Wednesday, March 14, 2007

No SXSW for the working.

The SXSW music "conference" began, today. Unfortunately for me, I probably won't be able to check out any of the free shit this year. In fact, it's very likely that I will be working through the weekend.

Meanwhile, my wife (who does not have to go to work, tomorrow) has gone with a friend to see Les Savy Fav, tonight, at the Frenchkiss/Monitor Records showcase. Honestly: there is no jealousy here.

The worst part about the whole thing is that I work so close to all of the action. I could hear the music loud and clear when I left work this evening. But that's just how it's gonna be; how it's been for the last 5 years: I only get to take time off during SXSW every other year. The Texas Legislature doesn't give a damn if it's Spring Break or SXSW time!

There are 75 days left in the legislative session.


Saturday, March 10, 2007

News Implosion

A couple of weeks ago, the “Intel shell” in downtown Austin was imploded. The former Intel office building site will be cleared to make way for a new federal court building. Every day on my morning commute, I can see the rubble out of the corner of my eye as I pass 2nd Street on Lavaca. Folks in Austin have deemed the unfinished Intel building as the “symbol of the tech bust” (circa 2001). Between then and now, that area has changed completely. Now, we have the 2nd Street District with the AMLI apartments, trendy shops and restaurants, and several high-rise [higher-dollar] condo developments currently being built. I’m not sure who is going to buy and/or occupy these places when they’ve been completed. Or maybe that should be if they’re completed. Sometimes I wonder which of the downtown works-in-progress will be the symbol of the real estate bust?

The urbanist concept of the 2nd Street District is cool, I guess. But the place really doesn’t have any soul. Sure, they have the hip stores and restaurants, and I’m sure the living spaces are great. But the “District” lacks buzz; hipster/street cred: the kind you can get only after a place turns really poor, dirty, and sleazy, and then slowly gets gentrified. Give it 20 to 30 years, and it may finally attain hip status. Right now it feels like the “cookie-cutter mall experience transplanted from another city” that it’s supposed to not be. C’mon city council: let’s get some prostitutes and pushers out there, ASAP.

Work has been busy and crazy. The House and Senate budget committees both started moving at what felt like a frenetic pace over the past couple weeks. As hectic as it has been, I’ve spent fewer late nights at work this session [so far] that I did two years ago. I worked about 80 overtime hours in February. Two years ago, during the 79th Session, I worked 108 overtime hours in February. Actually, I worked every single day in February of 2005. This year, I got at least two Sundays off.

I’ve been too busy with budget matters, lately, to keep up with the bigger policy issues this session. Since it’s most closely related to my realm, I’ve been trying catch up on transportation issues. Earlier this month, the Senate Committee on Transportation and Homeland Security held an all-day public hearing on private sector toll road concessions and the Trans-Texas Corridor. Hundreds of citizens showed up: a vast majority of them in opposition of tolling concessions and the Trans-Texas Corridor. This is a policy debate that has been four years in the making, as the Texas Legislature has passed laws in the last two sessions that have established the framework for the state to enter into these types of agreements. And as one powerful senator has said, recently, each member of those past legislatures has paid a political price. Now, some of the same legislators who carried the enabling legislation are leading the charge to put the brakes on toll concessions and “comprehensive development agreements.” The proposed toll concession projects in Texas are different than the recent long-term lease-operate agreements for the Indiana State Toll Road and the Chicago Skyway, which were both constructed using public funds and then “sold” to private entities to operate and collect tolls for terms up to 99 years. The Texas projects, so-called “green field” projects, would be designed, financed, constructed, maintained, and operated by the private entities in return for the right to collect tolls for 50- to 75-year terms. The upside is that billions of private sector dollars would be available to begin highway projects, today, that the state would not have been able to finance and construct until 10 to 20 years in the future. The downside is that the private sector operators’ first priority is to generate profit for their shareholders. So, they would want to set tolls at a rate that would not only cover the costs of debt, operation, and maintenance, but at a rate that would also return a profit. That is what’s not sitting well with the voters. Well, that and the large swaths of land that would likely be gobbled up to accommodate the Trans-Texas Corridor, the segments of which would most likely be operated by private interests to make money. It will be interesting to see how this debate plays out by the end of the session.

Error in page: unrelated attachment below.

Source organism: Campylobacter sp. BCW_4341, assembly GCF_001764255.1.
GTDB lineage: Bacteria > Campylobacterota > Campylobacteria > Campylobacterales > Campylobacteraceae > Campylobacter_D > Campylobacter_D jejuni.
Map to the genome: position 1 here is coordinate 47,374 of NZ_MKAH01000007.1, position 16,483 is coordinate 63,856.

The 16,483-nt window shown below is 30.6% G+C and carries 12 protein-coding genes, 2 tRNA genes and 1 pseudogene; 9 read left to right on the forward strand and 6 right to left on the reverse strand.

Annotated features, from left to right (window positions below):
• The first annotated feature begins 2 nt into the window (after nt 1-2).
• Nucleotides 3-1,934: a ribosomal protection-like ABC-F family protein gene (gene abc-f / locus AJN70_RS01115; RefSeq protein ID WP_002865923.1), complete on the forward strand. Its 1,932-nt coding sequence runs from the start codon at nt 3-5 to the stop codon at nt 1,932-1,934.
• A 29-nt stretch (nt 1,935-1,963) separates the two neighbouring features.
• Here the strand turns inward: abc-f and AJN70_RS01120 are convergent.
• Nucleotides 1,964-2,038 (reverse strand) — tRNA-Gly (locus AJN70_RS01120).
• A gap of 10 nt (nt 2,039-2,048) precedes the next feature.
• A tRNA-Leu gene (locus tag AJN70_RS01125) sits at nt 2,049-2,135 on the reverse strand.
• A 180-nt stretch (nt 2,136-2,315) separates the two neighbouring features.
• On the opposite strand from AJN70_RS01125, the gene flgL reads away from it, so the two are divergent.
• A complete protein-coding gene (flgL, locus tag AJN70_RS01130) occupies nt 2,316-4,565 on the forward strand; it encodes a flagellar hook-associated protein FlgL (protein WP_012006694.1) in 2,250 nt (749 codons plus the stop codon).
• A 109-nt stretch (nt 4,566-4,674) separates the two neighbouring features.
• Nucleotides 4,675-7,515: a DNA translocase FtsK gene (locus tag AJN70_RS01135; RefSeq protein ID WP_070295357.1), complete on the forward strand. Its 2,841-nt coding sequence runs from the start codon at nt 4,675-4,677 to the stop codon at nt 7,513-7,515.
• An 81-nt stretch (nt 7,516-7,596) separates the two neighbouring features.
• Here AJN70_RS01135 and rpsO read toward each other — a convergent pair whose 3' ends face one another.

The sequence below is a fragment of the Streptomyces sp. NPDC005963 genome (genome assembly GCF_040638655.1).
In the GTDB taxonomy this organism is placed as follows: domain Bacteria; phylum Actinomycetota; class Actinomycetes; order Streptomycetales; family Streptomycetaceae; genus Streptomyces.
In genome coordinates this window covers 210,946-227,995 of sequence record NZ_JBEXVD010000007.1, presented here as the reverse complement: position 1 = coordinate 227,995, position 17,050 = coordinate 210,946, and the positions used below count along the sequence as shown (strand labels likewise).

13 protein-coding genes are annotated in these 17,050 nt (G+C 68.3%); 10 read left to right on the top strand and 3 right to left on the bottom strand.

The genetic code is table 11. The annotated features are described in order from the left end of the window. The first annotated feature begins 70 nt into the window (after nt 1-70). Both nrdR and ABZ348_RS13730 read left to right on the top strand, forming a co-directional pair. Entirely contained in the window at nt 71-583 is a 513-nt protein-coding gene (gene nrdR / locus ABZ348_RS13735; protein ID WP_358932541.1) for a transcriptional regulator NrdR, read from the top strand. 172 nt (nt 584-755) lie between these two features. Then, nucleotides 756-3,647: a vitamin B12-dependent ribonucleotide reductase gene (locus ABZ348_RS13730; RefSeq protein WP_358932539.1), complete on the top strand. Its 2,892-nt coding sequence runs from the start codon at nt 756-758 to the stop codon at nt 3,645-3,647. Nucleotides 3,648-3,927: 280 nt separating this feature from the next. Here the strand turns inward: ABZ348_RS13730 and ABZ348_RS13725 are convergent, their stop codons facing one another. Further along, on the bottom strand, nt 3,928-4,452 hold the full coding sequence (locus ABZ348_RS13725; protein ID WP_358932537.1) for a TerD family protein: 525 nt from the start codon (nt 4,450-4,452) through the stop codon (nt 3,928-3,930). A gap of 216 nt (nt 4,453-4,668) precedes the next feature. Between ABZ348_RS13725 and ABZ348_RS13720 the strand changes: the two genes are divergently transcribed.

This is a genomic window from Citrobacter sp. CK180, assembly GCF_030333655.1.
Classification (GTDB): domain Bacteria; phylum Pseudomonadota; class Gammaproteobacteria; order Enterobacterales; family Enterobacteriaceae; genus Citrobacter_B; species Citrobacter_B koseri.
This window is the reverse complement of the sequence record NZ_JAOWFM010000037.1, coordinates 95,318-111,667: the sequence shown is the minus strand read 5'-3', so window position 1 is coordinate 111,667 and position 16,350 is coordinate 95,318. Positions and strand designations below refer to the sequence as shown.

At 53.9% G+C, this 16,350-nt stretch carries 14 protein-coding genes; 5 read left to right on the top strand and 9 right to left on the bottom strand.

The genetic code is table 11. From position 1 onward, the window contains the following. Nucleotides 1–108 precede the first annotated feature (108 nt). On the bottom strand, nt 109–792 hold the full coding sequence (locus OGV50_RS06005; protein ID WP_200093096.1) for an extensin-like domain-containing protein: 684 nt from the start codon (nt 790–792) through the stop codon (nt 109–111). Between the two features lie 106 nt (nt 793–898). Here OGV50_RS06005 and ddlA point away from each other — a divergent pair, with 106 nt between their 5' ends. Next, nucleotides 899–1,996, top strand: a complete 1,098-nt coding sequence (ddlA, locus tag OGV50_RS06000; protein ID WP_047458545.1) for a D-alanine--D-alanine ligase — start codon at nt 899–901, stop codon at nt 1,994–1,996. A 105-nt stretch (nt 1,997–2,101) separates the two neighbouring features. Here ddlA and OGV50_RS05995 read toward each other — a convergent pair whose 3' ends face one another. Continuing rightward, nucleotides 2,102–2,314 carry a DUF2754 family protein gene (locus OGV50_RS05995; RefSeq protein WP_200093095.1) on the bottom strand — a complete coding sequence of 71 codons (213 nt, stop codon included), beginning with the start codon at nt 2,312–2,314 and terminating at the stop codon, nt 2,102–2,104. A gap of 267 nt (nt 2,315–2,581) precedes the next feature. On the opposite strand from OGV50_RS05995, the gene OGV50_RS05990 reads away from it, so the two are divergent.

Later this month, the budget committee work will slow down a bit, and I'll be able to listen in on the House and Senate debates. I kinda enjoy it: not because I’m a policy wonk [relative to many of my colleagues, I am not very wonkish at all], but because I get a kick out of the controlled chaos that is the Texas House of Representatives. It’s better than Jerry Springer, if only slightly more sophisticated.

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